Health Kids

To Be or Not To Be….Coeliac

Our first trip on the road to diagnosis, unsurprisingly, was the GP. No problems with that, a straight referral to our chosen hospital.

On our first appointment, however, we realised things were not going to be as smooth as we hoped. We went in fully clued up on coeliac disease and gluten, I had read everything I could find in the 3 months while waiting for our appointment, from blogs and articles to medical journals. Our paediatrician wasn’t as clued up on coeliac disease, in fact, barely knew anything about it. I understood this, paediatricians have to know massive amounts of childhood illnesses and conditions. What did shock me though was the fact that the doctor refused to look at Boo’s behavioural problems in conjunction with her medical issues stating that we would need to go to a child development centre for behavioural problems.

It felt like a kick in the teeth, we knew her behaviours and her medical issues were linked, but even a medical professional wasn’t willing to help us join the dots. She also refused to read the list we had made and seemed angry we had come so prepared. We wanted to give the doctors a chance to see everything we did, we took pictures, lists of all the issues we were having, even videos of her meltdowns. Once we started to talk the doctor seemed more concerned about our correct use of terminology – most of the appointment seemed to be discussing Boo’s hypoglycemic episodes and that we shouldn’t use the exact term if it hadn’t been diagnosed. After a lot of coaxing the doctor ordered some tests.

Boo had an entire host of blood tests, though luckily they only drew blood once as needles are definitely up there on things Boo does not want to do! Everything was being tested, even things I had not even heard of at the time. The most important result to me was her IgA levels.

IgA tests for the level of the antibody Immunoglobulin A in a persons’ body, This is commonly used for detecting autoimmune diseases like coeliac disease. A normal range was given of 0-7, Boo came back as <0.001, for me a slightly worrying result as I had read about IgA deficiency. Our paediatrician stated that this meant she didn’t have coeliac disease. I was unwilling to accept that and be discharged from care, so after a lot more discussion the doctor reluctantly agreed to give Boo a genetic test to see if she had the HLA-DQ8 or DQ2 genes, the genes commonly associated with coeliac disease and as the doctor put it “then let that be the end of it”. I have to admit feeling slightly smug when I received a letter some 12 weeks later from the doctor stating Boo “actually does have the HLA-DQ8 gene”. We were being sent straight to a further hospital who specialise in Gastroenterology, of course being sent straight away means another 3 months wait for an appointment.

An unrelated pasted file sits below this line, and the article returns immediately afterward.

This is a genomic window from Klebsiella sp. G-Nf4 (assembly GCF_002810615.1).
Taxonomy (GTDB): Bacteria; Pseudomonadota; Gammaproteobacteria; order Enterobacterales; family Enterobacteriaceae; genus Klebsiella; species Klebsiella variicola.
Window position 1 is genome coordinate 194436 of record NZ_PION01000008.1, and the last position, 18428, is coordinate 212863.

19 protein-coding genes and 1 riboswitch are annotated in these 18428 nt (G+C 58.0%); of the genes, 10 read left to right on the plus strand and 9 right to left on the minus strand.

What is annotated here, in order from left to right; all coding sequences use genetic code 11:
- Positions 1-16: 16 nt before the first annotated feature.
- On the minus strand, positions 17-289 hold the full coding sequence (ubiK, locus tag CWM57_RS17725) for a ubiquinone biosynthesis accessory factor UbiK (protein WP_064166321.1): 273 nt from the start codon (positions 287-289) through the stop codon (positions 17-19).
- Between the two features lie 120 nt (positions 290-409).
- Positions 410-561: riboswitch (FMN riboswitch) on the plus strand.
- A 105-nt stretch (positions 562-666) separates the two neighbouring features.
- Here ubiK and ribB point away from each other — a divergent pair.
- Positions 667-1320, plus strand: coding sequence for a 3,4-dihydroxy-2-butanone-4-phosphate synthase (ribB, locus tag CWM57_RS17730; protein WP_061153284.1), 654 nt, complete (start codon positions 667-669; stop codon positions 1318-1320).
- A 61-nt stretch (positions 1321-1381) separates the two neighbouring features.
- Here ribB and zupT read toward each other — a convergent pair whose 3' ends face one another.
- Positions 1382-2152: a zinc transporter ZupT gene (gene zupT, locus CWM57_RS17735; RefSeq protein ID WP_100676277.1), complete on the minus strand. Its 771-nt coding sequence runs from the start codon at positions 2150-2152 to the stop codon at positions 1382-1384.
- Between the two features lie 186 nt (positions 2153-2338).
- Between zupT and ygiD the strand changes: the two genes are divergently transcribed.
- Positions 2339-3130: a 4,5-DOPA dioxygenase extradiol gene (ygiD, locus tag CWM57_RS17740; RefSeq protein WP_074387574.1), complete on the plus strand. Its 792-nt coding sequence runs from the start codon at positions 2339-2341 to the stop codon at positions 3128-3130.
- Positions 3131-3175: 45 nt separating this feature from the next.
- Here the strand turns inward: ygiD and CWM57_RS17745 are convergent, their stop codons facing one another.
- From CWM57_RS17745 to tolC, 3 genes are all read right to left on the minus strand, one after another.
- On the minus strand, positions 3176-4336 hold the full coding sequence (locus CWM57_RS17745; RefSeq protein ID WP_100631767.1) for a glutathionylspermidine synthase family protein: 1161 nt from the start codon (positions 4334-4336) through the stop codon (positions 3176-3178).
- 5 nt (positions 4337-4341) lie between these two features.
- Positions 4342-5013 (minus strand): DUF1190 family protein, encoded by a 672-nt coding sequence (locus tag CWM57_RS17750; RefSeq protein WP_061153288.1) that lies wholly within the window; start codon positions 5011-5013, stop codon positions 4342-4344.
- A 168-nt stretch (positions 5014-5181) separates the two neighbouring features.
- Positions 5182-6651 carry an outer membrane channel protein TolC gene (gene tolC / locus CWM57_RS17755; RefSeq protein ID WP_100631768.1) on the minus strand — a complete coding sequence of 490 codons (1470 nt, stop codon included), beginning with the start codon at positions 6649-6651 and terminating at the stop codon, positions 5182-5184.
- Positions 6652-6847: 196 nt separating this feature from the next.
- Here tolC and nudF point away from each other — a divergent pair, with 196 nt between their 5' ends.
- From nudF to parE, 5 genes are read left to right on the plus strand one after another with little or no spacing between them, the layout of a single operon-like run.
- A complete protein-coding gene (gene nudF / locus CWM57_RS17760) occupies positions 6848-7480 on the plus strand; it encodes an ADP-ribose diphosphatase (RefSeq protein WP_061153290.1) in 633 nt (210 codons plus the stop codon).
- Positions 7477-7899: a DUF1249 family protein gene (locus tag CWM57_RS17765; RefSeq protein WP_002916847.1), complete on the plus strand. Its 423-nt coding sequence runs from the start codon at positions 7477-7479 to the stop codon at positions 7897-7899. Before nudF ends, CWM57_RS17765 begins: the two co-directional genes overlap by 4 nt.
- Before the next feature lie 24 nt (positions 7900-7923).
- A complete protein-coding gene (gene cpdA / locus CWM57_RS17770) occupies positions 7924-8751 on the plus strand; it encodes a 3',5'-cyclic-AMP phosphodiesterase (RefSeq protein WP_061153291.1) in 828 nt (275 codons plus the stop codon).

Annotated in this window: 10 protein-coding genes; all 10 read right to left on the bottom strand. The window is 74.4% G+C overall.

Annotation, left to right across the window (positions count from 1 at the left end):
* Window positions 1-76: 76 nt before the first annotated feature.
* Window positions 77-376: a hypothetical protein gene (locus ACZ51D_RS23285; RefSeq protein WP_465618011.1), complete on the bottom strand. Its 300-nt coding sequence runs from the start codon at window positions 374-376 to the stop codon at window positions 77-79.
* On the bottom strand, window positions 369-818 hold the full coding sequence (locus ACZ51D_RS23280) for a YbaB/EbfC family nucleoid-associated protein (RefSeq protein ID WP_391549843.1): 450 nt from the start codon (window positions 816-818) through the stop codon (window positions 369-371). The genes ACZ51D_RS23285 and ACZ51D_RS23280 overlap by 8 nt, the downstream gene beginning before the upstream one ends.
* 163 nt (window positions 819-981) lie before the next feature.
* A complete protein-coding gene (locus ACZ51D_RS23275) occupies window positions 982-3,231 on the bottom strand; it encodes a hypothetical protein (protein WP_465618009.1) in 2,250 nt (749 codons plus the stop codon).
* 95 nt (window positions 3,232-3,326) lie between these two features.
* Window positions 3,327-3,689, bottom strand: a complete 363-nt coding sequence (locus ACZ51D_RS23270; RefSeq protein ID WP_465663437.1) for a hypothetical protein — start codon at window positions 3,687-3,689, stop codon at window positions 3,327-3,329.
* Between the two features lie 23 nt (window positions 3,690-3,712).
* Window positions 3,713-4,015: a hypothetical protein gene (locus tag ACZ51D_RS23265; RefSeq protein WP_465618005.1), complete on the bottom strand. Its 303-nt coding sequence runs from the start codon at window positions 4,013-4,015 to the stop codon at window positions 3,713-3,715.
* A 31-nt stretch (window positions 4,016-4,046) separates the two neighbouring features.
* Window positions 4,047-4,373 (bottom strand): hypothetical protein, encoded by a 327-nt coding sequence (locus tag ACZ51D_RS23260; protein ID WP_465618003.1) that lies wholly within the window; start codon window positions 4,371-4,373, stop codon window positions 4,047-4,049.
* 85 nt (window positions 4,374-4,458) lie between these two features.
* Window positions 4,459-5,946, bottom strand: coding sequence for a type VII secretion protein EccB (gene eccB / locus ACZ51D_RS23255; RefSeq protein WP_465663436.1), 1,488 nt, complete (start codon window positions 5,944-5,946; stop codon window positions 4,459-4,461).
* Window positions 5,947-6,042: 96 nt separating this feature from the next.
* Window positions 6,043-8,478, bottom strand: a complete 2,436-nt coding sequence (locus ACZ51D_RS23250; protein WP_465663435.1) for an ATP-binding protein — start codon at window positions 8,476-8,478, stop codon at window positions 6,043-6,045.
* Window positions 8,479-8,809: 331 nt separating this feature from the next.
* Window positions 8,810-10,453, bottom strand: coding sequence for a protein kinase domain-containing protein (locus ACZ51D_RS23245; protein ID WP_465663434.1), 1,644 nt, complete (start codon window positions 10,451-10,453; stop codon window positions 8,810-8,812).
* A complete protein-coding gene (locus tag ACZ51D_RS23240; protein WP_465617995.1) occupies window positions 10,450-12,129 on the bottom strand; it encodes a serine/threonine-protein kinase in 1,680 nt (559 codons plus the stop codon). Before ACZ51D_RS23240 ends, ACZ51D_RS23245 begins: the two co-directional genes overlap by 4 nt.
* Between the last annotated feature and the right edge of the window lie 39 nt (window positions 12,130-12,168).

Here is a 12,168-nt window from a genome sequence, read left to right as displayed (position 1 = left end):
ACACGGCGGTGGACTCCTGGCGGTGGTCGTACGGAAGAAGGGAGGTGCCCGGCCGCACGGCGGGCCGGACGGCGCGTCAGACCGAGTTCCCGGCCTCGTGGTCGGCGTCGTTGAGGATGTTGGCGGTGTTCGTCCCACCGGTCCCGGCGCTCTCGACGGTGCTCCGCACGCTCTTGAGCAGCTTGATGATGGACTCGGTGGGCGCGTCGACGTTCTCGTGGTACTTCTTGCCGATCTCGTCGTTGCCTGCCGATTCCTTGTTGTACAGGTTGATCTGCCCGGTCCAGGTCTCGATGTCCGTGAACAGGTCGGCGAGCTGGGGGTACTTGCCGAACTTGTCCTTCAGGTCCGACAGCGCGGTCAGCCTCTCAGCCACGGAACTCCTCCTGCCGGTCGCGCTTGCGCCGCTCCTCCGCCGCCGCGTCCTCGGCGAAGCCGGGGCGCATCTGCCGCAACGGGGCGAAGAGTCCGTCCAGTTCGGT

We were sent all the way to Royal Alex Children’s Hospital in Brighton but couldn’t have been happier with our care there. Boo was put on a 3-month gluten-heavy diet, lucky girl….suddenly chicken nuggets, fish & chips and ice cream cones were all back on the menu. We were back and forth to Brighton every month for a check in and agreed that if her IgA levels came back high after the three-month test, she would be admitted for an endoscopy on 2nd Jan 2017. On the morning of 2nd January, I received a phone call to say her levels were too low and she was not being given an endoscopy or diagnosed with coeliac disease. She was diagnosed with Gluten Hypersensitivity. I have to admit I felt crushed, we had come so far and battled so much and that was it, the end of the line, we were discharged from NHS care.

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